When powder plowers in Bozeman, Montana, see the light, it’s time to shred. By Nicholas Lampard.

Barring a two-day power outage in 2007, the blue light on top of Bozeman, Montana’s historic Hotel Baxter has shone reliably for nearly 40 years whenever Bridger Bowl receives five centimetres or more of snow. The non-profit ski area is located on the leeward side of the Bridger Range, 32 kilometres (20 miles) north of Bozeman, and often receives fresh snow when the city doesn’t, so residents turn to the beacon for guidance.

Bridger’s general manager, Terry Abelin, is the reason the light exists. When he first started in 1980, the snow phone was the only way locals could learn if new snow had fallen. He and board member Bill Merrick met to chat about it one morning. “He [Merrick] originally wanted to put up a billboard with a light,” Abelin recalls. “After a beer later that evening, we thought, ‘Screw the billboard, we just need a light up high where everyone can see it.’” Merrick was also on the board of directors for the local airport at the time, and he suggested a runway light, specifically a taxiway light that’s about 15 centimetres tall, blue, and visible for miles.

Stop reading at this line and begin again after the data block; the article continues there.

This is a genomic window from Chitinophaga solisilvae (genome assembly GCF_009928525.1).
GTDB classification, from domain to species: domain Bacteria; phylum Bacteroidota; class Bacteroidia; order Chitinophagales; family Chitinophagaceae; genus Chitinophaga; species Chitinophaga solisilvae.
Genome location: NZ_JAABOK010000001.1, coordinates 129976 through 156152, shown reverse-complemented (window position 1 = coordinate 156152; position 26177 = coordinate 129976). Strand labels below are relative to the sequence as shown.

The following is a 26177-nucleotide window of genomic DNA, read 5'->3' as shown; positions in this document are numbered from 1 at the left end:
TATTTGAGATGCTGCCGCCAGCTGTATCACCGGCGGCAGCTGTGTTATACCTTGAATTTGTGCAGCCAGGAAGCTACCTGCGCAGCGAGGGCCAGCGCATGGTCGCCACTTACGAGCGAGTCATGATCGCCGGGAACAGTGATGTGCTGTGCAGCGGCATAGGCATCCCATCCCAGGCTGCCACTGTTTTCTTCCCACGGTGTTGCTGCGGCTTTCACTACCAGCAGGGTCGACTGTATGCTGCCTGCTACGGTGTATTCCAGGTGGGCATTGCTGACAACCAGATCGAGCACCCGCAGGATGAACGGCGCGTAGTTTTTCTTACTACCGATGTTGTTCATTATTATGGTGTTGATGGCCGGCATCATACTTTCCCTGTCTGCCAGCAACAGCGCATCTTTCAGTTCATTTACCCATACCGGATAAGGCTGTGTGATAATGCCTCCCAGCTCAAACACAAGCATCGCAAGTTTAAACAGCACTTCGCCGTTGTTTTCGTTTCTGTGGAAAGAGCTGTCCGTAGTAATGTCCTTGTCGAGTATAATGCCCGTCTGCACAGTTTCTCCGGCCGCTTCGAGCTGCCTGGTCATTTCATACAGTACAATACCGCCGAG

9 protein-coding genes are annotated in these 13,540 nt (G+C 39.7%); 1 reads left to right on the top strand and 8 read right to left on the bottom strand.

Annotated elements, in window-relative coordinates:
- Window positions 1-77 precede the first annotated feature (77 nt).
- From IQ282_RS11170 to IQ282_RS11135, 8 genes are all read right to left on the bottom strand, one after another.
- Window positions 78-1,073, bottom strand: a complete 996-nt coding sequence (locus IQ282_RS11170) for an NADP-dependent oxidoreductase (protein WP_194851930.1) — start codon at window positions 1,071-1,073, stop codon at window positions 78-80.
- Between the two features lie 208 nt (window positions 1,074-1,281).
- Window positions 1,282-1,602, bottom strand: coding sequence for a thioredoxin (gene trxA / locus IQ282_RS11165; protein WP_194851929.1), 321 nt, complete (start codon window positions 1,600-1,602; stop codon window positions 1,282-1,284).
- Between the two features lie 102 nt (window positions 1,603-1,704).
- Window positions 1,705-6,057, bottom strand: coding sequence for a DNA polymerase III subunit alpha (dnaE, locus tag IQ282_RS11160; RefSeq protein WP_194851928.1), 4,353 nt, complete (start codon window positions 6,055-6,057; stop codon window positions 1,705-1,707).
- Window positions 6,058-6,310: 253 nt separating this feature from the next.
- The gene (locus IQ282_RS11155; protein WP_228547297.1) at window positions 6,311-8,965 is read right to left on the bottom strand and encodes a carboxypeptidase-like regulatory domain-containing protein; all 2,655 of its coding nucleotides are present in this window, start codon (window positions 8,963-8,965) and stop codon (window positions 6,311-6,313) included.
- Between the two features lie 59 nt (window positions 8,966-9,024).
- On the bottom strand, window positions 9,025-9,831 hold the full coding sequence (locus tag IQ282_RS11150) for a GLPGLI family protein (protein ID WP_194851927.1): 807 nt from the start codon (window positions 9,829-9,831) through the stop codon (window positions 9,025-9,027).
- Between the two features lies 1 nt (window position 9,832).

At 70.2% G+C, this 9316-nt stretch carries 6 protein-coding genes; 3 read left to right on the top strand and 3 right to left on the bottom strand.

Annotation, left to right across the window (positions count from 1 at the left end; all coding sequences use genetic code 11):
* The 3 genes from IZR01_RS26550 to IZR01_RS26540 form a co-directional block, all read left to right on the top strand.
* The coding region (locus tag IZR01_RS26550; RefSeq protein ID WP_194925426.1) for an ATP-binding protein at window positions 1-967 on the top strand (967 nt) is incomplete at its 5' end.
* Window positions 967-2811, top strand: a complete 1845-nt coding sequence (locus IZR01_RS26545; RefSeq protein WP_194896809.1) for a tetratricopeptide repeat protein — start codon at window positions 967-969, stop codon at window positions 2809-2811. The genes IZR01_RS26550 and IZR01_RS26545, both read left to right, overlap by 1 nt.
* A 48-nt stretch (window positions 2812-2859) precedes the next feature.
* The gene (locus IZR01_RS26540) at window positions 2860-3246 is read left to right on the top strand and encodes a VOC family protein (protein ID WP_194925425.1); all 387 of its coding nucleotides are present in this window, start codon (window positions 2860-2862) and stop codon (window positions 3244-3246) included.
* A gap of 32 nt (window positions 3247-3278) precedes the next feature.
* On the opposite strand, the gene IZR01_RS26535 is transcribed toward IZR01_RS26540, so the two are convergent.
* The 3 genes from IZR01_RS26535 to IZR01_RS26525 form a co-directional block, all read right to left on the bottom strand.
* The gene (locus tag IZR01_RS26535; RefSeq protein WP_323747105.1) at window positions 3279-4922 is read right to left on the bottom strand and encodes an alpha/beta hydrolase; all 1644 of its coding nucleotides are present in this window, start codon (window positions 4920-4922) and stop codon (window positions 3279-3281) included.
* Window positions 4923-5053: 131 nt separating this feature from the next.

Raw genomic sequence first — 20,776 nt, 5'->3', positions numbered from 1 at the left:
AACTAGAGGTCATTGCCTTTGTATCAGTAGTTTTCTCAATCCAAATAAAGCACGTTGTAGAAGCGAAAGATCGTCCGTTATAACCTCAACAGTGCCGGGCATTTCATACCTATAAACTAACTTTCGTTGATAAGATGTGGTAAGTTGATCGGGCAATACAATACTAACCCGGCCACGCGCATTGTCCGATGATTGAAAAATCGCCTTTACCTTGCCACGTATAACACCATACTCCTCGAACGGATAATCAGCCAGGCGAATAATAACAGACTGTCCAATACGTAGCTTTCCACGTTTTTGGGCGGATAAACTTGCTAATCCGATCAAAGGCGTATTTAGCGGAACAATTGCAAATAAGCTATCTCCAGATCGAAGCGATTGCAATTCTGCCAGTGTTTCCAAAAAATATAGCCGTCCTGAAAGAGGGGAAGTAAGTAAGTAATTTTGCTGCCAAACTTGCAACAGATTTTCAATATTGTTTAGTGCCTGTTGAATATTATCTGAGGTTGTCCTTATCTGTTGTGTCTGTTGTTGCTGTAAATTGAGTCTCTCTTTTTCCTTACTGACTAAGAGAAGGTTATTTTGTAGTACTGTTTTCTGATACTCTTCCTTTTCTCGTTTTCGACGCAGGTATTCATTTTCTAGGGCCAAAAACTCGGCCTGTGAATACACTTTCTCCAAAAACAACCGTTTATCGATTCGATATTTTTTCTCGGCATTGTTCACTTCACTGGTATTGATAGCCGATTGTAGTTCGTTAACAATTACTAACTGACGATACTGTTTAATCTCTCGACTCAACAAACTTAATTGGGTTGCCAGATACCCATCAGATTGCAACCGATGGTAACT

The Hotel Baxter was a natural location for the light because it rises five storeys above the downtown strip, a landmark building in the classic western American town. Atop its roof is a six-metre-high, 18-metre-long neon sign with the hotel’s name on it, visible from many parts of city. Rather than build a billboard, the duo asked and received permission to hang the blue light on the side of the sign’s framework, where it still resides today. “Merrick ran the wiring to a telephone switch, and the rest was history,” Abelin says. “In early 1981, the light was operational and word was out for why it was there.”

Bridger Bowl’s snow reporters operate the light remotely. After a snowfall, it’s activated via a special hotline with a passcode and remains on for a 24-hour period, beckoning Bozeman skiers to the goods.